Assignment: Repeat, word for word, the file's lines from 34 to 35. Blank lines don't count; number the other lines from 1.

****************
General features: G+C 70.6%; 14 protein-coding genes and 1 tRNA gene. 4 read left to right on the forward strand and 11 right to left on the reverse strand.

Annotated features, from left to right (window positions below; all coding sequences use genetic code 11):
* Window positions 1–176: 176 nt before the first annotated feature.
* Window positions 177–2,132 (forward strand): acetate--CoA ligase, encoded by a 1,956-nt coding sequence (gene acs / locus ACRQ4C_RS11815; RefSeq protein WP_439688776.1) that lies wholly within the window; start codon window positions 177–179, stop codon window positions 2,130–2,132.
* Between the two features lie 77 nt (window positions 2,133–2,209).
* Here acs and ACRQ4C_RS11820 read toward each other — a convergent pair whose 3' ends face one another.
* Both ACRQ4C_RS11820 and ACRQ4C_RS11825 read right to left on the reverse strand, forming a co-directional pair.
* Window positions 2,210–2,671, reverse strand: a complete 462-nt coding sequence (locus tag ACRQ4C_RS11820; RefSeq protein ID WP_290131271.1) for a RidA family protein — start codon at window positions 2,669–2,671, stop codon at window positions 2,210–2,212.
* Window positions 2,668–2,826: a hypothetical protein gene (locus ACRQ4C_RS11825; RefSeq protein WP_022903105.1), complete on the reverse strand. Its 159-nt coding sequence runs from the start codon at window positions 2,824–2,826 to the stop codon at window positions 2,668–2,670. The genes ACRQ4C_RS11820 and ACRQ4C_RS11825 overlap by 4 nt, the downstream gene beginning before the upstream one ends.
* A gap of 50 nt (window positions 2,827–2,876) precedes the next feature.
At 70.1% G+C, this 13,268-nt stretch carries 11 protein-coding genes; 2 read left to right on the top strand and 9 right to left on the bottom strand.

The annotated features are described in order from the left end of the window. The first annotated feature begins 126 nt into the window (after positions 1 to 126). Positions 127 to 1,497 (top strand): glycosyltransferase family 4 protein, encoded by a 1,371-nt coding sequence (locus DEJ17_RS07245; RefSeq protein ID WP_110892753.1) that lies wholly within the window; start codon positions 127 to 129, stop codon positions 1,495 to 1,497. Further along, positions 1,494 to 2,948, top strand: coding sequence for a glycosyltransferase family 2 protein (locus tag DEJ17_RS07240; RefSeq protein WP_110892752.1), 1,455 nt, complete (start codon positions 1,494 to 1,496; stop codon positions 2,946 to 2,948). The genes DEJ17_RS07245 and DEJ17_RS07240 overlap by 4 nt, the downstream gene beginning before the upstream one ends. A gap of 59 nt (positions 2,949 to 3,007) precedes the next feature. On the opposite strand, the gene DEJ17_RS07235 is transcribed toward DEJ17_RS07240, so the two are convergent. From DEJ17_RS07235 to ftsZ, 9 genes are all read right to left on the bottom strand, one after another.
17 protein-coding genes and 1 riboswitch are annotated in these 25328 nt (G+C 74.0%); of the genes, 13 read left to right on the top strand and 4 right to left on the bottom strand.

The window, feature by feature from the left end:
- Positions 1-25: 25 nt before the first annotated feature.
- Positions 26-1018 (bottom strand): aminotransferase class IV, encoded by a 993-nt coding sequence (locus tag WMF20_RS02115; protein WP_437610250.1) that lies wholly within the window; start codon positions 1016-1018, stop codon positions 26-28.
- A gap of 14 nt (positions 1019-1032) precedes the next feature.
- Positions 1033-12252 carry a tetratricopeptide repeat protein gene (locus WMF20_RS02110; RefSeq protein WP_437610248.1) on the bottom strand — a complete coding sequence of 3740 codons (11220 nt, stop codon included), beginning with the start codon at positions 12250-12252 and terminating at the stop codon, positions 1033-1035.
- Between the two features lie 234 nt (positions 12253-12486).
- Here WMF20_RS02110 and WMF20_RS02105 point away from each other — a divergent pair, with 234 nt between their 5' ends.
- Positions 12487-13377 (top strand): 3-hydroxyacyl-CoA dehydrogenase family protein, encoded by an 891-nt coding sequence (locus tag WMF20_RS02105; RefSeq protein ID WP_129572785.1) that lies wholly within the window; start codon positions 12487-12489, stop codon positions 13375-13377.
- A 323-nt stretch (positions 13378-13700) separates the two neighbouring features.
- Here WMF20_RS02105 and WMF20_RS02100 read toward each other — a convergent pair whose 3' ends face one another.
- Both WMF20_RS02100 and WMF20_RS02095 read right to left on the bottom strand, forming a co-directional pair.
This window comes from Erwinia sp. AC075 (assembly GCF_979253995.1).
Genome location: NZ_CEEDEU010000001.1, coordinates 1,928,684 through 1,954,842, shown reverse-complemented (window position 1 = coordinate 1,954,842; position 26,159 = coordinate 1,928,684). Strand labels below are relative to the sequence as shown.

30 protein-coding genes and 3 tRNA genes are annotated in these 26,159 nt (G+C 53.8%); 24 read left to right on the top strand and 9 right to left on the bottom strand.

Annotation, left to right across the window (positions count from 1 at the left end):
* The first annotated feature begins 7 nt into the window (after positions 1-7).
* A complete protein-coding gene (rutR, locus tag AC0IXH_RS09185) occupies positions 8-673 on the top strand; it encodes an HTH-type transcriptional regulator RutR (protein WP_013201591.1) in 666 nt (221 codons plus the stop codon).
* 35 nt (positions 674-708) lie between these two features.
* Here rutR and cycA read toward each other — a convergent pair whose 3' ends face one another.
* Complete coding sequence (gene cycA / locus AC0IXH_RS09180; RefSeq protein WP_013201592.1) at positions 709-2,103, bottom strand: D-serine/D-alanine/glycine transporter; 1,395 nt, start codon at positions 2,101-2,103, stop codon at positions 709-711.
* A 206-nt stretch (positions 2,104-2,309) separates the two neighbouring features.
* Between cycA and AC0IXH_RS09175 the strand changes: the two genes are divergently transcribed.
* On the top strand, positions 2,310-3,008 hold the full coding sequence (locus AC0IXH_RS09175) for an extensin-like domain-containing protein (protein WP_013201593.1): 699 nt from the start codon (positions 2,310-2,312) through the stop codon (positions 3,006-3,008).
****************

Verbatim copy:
* A 206-nt stretch (positions 2,104-2,309) separates the two neighbouring features.
* Between cycA and AC0IXH_RS09175 the strand changes: the two genes are divergently transcribed.